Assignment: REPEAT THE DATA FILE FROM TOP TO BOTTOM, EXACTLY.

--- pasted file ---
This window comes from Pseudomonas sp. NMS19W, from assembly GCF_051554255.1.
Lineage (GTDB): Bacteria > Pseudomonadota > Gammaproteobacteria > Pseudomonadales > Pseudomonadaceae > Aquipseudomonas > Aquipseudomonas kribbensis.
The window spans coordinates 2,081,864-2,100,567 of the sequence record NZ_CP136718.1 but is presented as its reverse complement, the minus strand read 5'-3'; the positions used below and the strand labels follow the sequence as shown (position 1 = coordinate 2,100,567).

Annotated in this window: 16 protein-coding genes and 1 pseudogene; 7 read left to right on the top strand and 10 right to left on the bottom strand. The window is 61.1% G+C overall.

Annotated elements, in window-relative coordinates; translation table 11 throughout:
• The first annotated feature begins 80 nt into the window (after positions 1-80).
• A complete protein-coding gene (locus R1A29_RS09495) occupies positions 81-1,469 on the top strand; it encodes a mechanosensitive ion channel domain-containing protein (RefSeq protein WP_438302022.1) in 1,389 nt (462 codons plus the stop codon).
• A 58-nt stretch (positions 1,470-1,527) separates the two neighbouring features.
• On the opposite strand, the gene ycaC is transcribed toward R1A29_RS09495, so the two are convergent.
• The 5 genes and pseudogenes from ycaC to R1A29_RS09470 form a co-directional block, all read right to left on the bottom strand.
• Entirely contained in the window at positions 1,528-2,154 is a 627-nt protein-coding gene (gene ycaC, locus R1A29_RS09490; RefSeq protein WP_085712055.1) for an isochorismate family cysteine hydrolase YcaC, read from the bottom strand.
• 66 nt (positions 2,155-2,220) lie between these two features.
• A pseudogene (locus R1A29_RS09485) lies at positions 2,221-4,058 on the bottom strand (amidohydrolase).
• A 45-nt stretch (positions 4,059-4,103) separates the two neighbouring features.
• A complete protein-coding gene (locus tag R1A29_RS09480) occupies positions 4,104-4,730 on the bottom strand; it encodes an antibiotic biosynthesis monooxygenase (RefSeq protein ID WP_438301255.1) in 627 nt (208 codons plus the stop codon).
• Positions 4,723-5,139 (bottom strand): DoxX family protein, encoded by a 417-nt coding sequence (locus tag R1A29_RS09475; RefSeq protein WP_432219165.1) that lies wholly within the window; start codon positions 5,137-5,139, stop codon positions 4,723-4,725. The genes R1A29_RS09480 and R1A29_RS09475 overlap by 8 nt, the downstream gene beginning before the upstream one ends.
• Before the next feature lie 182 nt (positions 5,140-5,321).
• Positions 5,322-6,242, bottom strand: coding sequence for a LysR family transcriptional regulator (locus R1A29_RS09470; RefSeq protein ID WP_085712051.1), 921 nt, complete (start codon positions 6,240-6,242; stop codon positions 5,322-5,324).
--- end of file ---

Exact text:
This window comes from Pseudomonas sp. NMS19W, from assembly GCF_051554255.1.
Lineage (GTDB): Bacteria > Pseudomonadota > Gammaproteobacteria > Pseudomonadales > Pseudomonadaceae > Aquipseudomonas > Aquipseudomonas kribbensis.
The window spans coordinates 2,081,864-2,100,567 of the sequence record NZ_CP136718.1 but is presented as its reverse complement, the minus strand read 5'-3'; the positions used below and the strand labels follow the sequence as shown (position 1 = coordinate 2,100,567).

Annotated in this window: 16 protein-coding genes and 1 pseudogene; 7 read left to right on the top strand and 10 right to left on the bottom strand. The window is 61.1% G+C overall.

Annotated elements, in window-relative coordinates; translation table 11 throughout:
• The first annotated feature begins 80 nt into the window (after positions 1-80).
• A complete protein-coding gene (locus R1A29_RS09495) occupies positions 81-1,469 on the top strand; it encodes a mechanosensitive ion channel domain-containing protein (RefSeq protein WP_438302022.1) in 1,389 nt (462 codons plus the stop codon).
• A 58-nt stretch (positions 1,470-1,527) separates the two neighbouring features.
• On the opposite strand, the gene ycaC is transcribed toward R1A29_RS09495, so the two are convergent.
• The 5 genes and pseudogenes from ycaC to R1A29_RS09470 form a co-directional block, all read right to left on the bottom strand.
• Entirely contained in the window at positions 1,528-2,154 is a 627-nt protein-coding gene (gene ycaC, locus R1A29_RS09490; RefSeq protein WP_085712055.1) for an isochorismate family cysteine hydrolase YcaC, read from the bottom strand.
• 66 nt (positions 2,155-2,220) lie between these two features.
• A pseudogene (locus R1A29_RS09485) lies at positions 2,221-4,058 on the bottom strand (amidohydrolase).
• A 45-nt stretch (positions 4,059-4,103) separates the two neighbouring features.
• A complete protein-coding gene (locus tag R1A29_RS09480) occupies positions 4,104-4,730 on the bottom strand; it encodes an antibiotic biosynthesis monooxygenase (RefSeq protein ID WP_438301255.1) in 627 nt (208 codons plus the stop codon).
• Positions 4,723-5,139 (bottom strand): DoxX family protein, encoded by a 417-nt coding sequence (locus tag R1A29_RS09475; RefSeq protein WP_432219165.1) that lies wholly within the window; start codon positions 5,137-5,139, stop codon positions 4,723-4,725. The genes R1A29_RS09480 and R1A29_RS09475 overlap by 8 nt, the downstream gene beginning before the upstream one ends.
• Before the next feature lie 182 nt (positions 5,140-5,321).
• Positions 5,322-6,242, bottom strand: coding sequence for a LysR family transcriptional regulator (locus R1A29_RS09470; RefSeq protein ID WP_085712051.1), 921 nt, complete (start codon positions 6,240-6,242; stop codon positions 5,322-5,324).